By Meg Kinnard, Associated Press
COLUMBIA, S.C. -- After more than year of wrangling over competition concerns, federal regulators have cleared
proposed takeover of
, a deal that will create the nation's largest electric utility.
The Federal Energy Regulatory Commission's ruling, issued Friday, does impose some additional conditions on the merger, including requiring regular status updates on transmission upgrades. FERC stipulated that the upgrades must be completed by June 2015 and not charged to wholesale customers.
The companies have 15 days to say if they will accept the latest conditions and proceed. On Saturday, both Duke and Progress said that they are reviewing the FERC's latest order while pursuing necessary approvals from state regulators in North and South Carolina. The companies hope to complete the deal by July.
"We are pleased that FERC has issued all merger-related orders within the timeframe requested by the companies," Duke and Progress said in identical statements issued Saturday.
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Duke Energy offered to purchase Raleigh, N.C.-based Progress in January 2011 for stock then valued at $13.7 billion. But Duke's share price has risen substantially since then. At current prices, Progress shareholders would receive $60.48 worth of stock for each share held, for a total value of $17.9 billion based on the company's 296 million shares outstanding. Charlotte-based Duke Energy also will assume about $12.2 billion in debt.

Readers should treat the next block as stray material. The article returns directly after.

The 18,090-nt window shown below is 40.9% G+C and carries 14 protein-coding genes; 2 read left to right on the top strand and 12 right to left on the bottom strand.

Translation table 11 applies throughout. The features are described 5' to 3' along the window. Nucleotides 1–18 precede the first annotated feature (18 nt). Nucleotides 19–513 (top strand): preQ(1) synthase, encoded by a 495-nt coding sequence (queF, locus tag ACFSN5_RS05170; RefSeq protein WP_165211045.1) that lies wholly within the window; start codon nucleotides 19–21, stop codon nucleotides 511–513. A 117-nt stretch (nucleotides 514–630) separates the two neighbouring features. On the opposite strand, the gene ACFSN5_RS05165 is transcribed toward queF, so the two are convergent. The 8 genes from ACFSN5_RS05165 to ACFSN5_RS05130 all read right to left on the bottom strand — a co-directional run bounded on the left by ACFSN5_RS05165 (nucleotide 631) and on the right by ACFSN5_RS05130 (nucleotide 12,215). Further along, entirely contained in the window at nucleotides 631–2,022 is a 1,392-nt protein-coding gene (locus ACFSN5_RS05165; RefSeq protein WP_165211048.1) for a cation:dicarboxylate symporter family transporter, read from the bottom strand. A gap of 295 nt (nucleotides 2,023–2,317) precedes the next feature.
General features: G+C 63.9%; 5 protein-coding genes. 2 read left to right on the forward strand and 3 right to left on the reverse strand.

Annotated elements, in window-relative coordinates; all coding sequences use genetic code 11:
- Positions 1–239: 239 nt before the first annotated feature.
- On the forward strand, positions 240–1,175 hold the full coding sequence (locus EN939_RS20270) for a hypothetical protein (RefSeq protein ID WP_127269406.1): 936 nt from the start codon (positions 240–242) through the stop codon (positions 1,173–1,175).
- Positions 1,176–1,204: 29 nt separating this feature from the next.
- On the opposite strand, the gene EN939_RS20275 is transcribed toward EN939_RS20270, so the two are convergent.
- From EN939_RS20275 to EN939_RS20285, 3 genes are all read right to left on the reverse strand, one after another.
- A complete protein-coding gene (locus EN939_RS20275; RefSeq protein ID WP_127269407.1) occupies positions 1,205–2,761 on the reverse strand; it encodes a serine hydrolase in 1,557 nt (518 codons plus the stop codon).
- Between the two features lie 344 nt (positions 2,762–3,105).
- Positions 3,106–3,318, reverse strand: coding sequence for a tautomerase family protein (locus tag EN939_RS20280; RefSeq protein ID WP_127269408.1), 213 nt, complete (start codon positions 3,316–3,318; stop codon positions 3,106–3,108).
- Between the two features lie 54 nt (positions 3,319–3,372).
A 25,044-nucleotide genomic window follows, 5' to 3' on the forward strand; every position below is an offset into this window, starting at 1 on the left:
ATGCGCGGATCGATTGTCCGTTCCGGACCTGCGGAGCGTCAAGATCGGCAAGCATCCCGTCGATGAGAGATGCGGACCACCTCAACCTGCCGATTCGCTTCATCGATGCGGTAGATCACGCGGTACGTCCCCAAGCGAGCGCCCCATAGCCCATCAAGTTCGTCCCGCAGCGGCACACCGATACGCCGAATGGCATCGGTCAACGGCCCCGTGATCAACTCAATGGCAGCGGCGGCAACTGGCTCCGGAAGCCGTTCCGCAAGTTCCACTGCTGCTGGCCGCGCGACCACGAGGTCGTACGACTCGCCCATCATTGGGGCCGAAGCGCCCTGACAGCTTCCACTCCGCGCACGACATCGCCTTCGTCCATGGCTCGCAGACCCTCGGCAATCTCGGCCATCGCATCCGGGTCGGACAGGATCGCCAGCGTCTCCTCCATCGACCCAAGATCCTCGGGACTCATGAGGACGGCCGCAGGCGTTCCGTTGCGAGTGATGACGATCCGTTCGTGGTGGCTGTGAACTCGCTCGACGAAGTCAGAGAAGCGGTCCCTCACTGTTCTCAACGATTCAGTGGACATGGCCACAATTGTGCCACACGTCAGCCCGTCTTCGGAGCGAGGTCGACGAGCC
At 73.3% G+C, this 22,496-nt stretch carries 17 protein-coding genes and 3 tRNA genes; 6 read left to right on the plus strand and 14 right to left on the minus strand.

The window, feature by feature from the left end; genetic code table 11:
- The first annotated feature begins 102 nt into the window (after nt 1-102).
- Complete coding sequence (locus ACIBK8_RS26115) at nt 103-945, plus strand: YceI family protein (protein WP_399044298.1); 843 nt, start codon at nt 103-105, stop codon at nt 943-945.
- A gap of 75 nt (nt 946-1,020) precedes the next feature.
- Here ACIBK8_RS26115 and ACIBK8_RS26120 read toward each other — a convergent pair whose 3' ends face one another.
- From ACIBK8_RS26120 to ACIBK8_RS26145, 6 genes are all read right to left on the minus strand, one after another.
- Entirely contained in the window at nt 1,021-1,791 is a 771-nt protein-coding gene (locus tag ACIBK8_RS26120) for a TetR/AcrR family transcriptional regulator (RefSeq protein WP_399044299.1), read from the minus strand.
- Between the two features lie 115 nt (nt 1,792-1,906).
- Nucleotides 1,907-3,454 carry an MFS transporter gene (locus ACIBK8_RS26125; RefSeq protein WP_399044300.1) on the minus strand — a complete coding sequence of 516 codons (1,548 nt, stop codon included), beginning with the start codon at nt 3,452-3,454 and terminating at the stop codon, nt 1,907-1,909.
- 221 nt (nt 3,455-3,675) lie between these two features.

The combined utility would serve 7 million customers in the Carolinas, Florida, Indiana, Ohio and Kentucky. Shareholders approved the merger in August.
But FERC twice rejected the deal over concerns that it would reduce competition for wholesale electricity in the Carolinas. In September, the FERC suggested that Duke and Progress consider selling power plants, building new transmission lines, or giving up control of their transmission system to a regional operator.
The companies responded by offering to sell excess electricity at a fixed price to wholesale buyers in their Carolinas territories, but regulators said that didn't go far enough. In March, the companies said they would spend $110 million to build new power transmission lines or enhance existing ones, in order to increase the electricity that can flow into the Carolinas from outside suppliers.
Last month, Duke and Progress also agreed not to ask customers to cover millions of dollars in severance costs to employees who could be laid off as part of the merger. Duke and Progress agreed to swallow the severance costs and also promised to cut retail rates by $70 million.